Beethoven: Piano Concerto No. 4 - Brautigam / Parrott

Beethoven: Piano Concerto No. 4 - Brautigam / Parrott


Stereo/Multichannel Hybrid

Classical - Orchestral

Piano Concerto No. 4 in G major, Op. 58
Piano Concerto in D major, Op. 61 (trans. from Violin Concerto)

Ronald Brautigam (piano)
Norrkoping Symphony Orchestra
Andrew Parrott (conductor)

In 1806, Beethoven composed two concertos - the Fourth Piano Concerto followed by the Violin Concerto Op. 61. In both cases the composer soon returned to the works to produce new versions, and it is these later versions that are presented here. At the public première of the Fourth Piano Concerto in 1808, Beethoven performed the piano part very 'capriciously' according to his pupil Carl Czerny, playing many more notes than are to be found in the printed edition.

A clear indication of what Beethoven played comes from his copyist's orchestral score, in which the outer movements contain annotations in the composer's hand. These have been transcribed by Beethoven scholar Barry Cooper who, in his insightful liner notes, describes this rarely recorded 1808 version as 'strikingly inventive' and 'more sparkling, virtuosic and sophisticated than the standard one'.

In the case of the Opus 61 concerto, Beethoven succeeded in writing what many consider to be the quintessential violin concerto. Less well-known is the fact that soon after the first performance, Beethoven produced an arrangement of the solo part for piano, modifying the violin part slightly in the process. When the work was first published, it was as a concerto for violin or piano. Worth noting is that although Beethoven did not compose any cadenzas for the violin, he did so for the piano version. The one for the first movement is especially striking, in that it includes a part for timpani, reminding us of the timpani solo that begins the entire work.

Ronald Brautigam and the Norrköping SO under Andrew Parrott have received acclaim for two previous discs of Beethoven's works for piano and orchestra: 'These well-known works emerge as if freshly minted' wrote International Record Review about Concertos Nos. 1 and 3, while the German magazine Piano News hailed the release of No.2 and the youthful Concerto WoO4 as 'a magnificent recording in which Brautigam demonstrates his stylistic expertise, and which shows what a splendid pianist he is.'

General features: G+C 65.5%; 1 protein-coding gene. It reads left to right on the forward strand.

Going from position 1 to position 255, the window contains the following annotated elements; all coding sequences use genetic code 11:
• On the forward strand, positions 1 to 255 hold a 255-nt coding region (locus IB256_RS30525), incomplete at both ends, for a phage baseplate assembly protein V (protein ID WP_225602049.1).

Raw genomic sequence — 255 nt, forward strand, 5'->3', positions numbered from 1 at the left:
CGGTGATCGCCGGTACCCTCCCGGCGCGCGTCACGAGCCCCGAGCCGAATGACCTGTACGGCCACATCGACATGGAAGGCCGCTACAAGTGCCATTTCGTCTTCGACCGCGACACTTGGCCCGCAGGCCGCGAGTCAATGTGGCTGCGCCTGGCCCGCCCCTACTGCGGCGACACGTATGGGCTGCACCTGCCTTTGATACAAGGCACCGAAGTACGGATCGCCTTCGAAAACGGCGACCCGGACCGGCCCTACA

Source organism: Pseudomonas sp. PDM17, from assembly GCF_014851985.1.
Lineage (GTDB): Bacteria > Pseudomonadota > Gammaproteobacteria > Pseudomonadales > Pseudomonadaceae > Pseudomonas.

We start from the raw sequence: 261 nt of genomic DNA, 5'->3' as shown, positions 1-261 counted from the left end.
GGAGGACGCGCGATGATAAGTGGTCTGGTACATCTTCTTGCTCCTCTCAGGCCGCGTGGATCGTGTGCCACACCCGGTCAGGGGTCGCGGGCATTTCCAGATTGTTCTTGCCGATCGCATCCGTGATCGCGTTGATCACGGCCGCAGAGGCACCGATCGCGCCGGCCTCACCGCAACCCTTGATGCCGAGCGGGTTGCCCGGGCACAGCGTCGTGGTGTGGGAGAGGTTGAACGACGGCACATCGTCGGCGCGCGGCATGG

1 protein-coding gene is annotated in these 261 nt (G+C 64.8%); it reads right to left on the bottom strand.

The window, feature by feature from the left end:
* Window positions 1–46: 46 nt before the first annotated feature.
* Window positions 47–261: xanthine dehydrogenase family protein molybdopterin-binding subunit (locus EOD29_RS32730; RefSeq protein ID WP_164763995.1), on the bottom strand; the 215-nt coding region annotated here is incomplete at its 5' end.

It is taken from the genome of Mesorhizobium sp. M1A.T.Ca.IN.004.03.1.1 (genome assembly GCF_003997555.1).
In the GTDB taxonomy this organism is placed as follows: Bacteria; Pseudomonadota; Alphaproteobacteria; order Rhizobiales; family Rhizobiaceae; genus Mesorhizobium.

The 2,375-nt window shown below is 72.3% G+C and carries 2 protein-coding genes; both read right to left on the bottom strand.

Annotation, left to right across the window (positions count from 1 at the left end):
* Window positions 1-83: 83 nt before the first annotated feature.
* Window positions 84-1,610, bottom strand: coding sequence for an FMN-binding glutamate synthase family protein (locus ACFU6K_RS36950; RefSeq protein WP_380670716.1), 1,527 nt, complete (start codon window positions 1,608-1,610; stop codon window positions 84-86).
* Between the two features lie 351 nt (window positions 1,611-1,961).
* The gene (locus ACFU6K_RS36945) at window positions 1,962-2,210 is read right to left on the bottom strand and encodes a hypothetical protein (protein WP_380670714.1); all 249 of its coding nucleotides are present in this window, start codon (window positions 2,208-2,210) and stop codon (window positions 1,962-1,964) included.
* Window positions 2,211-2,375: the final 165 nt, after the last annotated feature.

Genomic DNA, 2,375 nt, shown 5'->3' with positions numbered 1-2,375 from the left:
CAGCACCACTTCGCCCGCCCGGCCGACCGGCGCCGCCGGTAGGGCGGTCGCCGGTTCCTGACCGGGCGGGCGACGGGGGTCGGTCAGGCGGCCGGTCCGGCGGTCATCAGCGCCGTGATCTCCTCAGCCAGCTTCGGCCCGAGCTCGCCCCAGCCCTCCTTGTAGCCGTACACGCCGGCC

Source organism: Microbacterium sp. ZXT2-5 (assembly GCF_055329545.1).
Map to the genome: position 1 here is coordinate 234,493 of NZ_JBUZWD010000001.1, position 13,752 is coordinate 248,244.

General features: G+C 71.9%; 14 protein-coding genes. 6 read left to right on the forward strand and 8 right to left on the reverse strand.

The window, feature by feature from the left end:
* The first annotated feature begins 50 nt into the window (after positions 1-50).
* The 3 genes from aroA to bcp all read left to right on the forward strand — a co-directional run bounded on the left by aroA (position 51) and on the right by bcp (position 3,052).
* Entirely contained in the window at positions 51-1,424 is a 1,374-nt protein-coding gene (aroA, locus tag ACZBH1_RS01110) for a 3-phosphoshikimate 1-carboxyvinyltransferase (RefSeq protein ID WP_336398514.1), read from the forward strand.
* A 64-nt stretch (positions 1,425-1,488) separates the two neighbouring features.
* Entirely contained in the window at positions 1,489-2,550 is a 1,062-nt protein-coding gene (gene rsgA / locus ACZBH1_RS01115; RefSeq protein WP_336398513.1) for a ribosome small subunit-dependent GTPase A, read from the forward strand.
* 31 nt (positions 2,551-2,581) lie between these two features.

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PCM recording

Recorded in November 2007 at the Louis de Geer Concert Hall, Norrköping, Sweden, 24/44.1

Producer: Ingo Petry (Take5 Music Production)

Sound engineer: Thore Brinkmann (Take5 Music Production)

Equipment: Neumann microphones; RME Octamic D microphone preamplifier and high-resolution A/D converter; MADI optical cabling; Yamaha DM1000 digital mixer; Sequoia Workstation; Pyramix DSD Workstation; B&W Nautilus 802 loudspeakers; STAX headphones

Post-production: Editing: Bastian Schick
Mixing: Thore Brinkmann, Ingo Petry

Executive producer: Robert Suff
Reviews (1)

Review by Mark Novak - March 13, 2010

Extraordinary music making here. If you've been following this series, the present installment is up to the same high standards of the others. As in those SACD's, Brautigam plays a modern Steinway D piano which is placed amidst the orchestra (lid off). The orchestra itself is paired down somewhat and they play in a period style (i.e. vibrato is used more sparingly than usual) though they too play modern instruments. This makes for a wonderful blend of sounds and it is all captured superbly by Thore Brinkmann in the Louis de Geer Concert Hall in Norkoping, Sweden. The fact that Andrew Parrott is conducting (and not the solo pianist as is the case for some recent vintage LvB piano concerto cycles) makes for fluid and lucid textures and pinpoint precision in ensemble.

The fourth concerto is performed in Beethoven's revised version of 1808 which involved changes in the solo part in the outer movements. These revisions were first transcribed by Barry Cooper in 1994. The somewhat reduced forces of the orchestra means that the usual wash of string sound is not present here. Instead, one hears a clear balance between all the orchestra sections and the piano. Brautigam's playing is exquisite - I don't think you'll find a better fourth concerto anywhere. BRAVO!

This is my first exposure to the piano version of the violin concerto. Though the piece has been recorded with some frequency, I have chosen not to acquire it in the past simply because I love the original so much and did not want anything to taint that affection. The mitigating factor for this transcription is that it was done by the composer himself (unlike a recent Brahm's "3rd" piano concerto release). After hearing this as performed by these forces, I still much prefer the violin original but I must say I did enjoy hearing it in this guise. Again, the performance is magnificent.

The sound is just about perfect. Everything integrates so well. String sound is natural and vibrant without any "digititus". The piano sound is full but never overwhelms the orchestra. Brass and woodwinds are fine too. Could it be better? Perhaps a bit more extension on the low end to fill out the orchetral foundation would have made this excellent recording even better.

The 5th concerto remains to be released in this series. With what will it be coupled? I hope it ISN'T the Choral Fantasy. Can I put in a request for the Triple Concerto?

Highly Recommended.

Copyright © 2010 Mark Novak and


Sonics (Stereo):

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